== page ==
When the Craig H. Neilsen Foundation was established, its mission was focused on spinal cord injury (SCI), so of course we were inclusive, right? Our intentions were there but we weren’t thinking about inclusivity beyond the needs of people living with SCI. Over the last 20 years, we’ve continually questioned how we achieve our mission and asked: ‘Are we doing our best to ensure that the Foundation’s decisions are reflective of its values?’ Establishing a broader programmatic mindset, as well as encouraging greater diversity in the scientific community, allows us to put inclusion—one of our five values—into action.
To support and grow a more inclusive scientific environment, earlier this year the Foundation allocated $1 million to promote our Research Inclusion Supplements. Our goal is to encourage our current research grantee partners to recruit and support undergraduate and/or graduate students from groups that are historically underrepresented in the biomedical, clinical, and social sciences. Including students from diverse backgrounds, especially those with disabilities, early in their academic careers in the SCI research process will help evolve the priorities of the field with new ideas and perspectives on issues relating to people living with SCI.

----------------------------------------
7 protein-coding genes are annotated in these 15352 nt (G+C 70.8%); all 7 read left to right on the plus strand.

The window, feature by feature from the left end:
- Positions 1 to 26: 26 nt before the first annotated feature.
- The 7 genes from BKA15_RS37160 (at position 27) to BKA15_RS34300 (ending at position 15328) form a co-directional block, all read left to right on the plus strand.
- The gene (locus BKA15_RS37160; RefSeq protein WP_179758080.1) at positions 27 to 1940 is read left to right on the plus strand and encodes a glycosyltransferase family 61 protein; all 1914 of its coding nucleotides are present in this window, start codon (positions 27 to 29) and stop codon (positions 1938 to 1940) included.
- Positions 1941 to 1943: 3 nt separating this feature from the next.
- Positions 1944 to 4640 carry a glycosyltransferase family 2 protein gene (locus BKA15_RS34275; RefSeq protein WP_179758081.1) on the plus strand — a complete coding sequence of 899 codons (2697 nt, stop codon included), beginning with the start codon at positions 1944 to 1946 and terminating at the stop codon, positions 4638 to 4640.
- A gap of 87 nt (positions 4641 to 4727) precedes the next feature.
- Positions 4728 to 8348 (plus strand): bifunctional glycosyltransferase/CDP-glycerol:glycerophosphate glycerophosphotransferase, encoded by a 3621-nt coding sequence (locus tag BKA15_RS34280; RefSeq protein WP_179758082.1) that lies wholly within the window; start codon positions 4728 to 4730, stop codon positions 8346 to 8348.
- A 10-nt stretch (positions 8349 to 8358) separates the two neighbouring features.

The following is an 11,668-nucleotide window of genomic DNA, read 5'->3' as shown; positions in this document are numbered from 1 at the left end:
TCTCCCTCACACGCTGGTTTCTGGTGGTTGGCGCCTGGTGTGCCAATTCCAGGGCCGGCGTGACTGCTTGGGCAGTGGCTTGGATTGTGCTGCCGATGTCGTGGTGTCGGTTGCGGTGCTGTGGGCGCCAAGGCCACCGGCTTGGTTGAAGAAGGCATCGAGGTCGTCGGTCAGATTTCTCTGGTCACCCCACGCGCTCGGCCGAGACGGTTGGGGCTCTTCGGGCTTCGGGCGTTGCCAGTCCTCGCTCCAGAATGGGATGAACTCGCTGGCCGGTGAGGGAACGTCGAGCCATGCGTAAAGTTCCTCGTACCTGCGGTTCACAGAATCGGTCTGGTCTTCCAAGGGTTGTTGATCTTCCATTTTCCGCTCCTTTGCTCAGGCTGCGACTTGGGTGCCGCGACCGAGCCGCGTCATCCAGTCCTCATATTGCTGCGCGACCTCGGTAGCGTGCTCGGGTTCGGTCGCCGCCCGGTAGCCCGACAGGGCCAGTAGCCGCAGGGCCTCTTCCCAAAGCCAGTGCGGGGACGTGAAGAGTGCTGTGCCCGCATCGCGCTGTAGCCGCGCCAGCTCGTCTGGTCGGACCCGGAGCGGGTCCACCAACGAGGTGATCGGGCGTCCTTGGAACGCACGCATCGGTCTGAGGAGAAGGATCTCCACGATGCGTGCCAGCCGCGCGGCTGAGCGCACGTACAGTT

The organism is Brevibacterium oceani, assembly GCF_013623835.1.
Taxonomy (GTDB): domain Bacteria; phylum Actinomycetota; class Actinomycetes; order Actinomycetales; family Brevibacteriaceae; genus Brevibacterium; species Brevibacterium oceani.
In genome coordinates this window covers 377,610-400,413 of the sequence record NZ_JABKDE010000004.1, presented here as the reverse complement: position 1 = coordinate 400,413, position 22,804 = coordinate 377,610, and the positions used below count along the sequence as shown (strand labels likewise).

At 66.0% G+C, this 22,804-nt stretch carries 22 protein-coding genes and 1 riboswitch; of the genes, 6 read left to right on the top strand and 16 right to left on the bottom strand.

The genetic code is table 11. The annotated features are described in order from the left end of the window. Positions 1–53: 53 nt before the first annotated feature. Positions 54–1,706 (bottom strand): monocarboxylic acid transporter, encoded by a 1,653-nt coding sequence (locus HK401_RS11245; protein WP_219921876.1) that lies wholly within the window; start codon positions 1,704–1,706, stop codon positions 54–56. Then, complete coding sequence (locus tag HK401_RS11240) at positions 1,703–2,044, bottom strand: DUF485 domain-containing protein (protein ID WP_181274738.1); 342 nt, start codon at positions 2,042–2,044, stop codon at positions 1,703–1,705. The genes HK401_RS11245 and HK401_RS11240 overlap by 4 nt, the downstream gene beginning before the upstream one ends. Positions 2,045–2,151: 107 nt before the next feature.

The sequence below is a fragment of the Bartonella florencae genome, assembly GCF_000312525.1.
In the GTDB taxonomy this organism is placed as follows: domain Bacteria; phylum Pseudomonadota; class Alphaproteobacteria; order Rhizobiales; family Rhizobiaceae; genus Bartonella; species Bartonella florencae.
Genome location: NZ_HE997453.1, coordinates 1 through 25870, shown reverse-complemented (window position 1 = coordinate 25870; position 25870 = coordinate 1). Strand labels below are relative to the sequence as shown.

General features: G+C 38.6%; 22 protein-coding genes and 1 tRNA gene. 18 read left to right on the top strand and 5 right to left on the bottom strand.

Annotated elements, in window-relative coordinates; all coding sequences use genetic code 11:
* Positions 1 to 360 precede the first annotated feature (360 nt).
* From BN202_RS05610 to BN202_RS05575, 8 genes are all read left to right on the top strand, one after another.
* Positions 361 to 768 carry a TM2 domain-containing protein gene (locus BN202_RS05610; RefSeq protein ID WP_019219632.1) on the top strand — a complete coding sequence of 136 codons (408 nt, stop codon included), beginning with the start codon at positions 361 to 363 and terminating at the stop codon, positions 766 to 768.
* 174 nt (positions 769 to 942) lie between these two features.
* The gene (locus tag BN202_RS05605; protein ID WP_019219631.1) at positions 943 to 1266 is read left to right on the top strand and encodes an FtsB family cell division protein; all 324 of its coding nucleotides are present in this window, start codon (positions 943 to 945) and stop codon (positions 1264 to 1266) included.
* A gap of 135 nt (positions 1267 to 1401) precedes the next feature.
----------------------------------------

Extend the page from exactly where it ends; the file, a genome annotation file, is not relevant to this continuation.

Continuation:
Paralysis touches the lives of people from all parts of our society, so attracting students from many backgrounds to the field of SCI research is a priority. To support the growth of the future scientific workforce, we see it as a responsibility to be more intentional in this effort. If the Neilsen Foundation of tomorrow is looking to learn from a more diverse group of experts, we must help build that today.
At the end of 2022, we invited 40 current grantees to apply for a Research Inclusion Supplement. The feedback has been encouraging so far, as we consider the first round of applications. “I’m really excited,” Neilsen Foundation Program Officer Jacob Shreckengost says. “We had people come in from racially and culturally underrepresented backgrounds, as well as people with disabilities. We’re hitting the places we’re supposed to be hitting.”
As the opportunity to apply for a Research Inclusion Supplement expands, we hope grantee partners will start recruiting more students with disabilities and from other underrepresented backgrounds into their labs. We are hopeful that our efforts will encourage others to think about how they can be more intentional and start their own inclusion journey. Imagine—this could lead to a future in which disability, race, culture, and gender will no longer present barriers for students hoping to improve the lives of people living with spinal cord injury.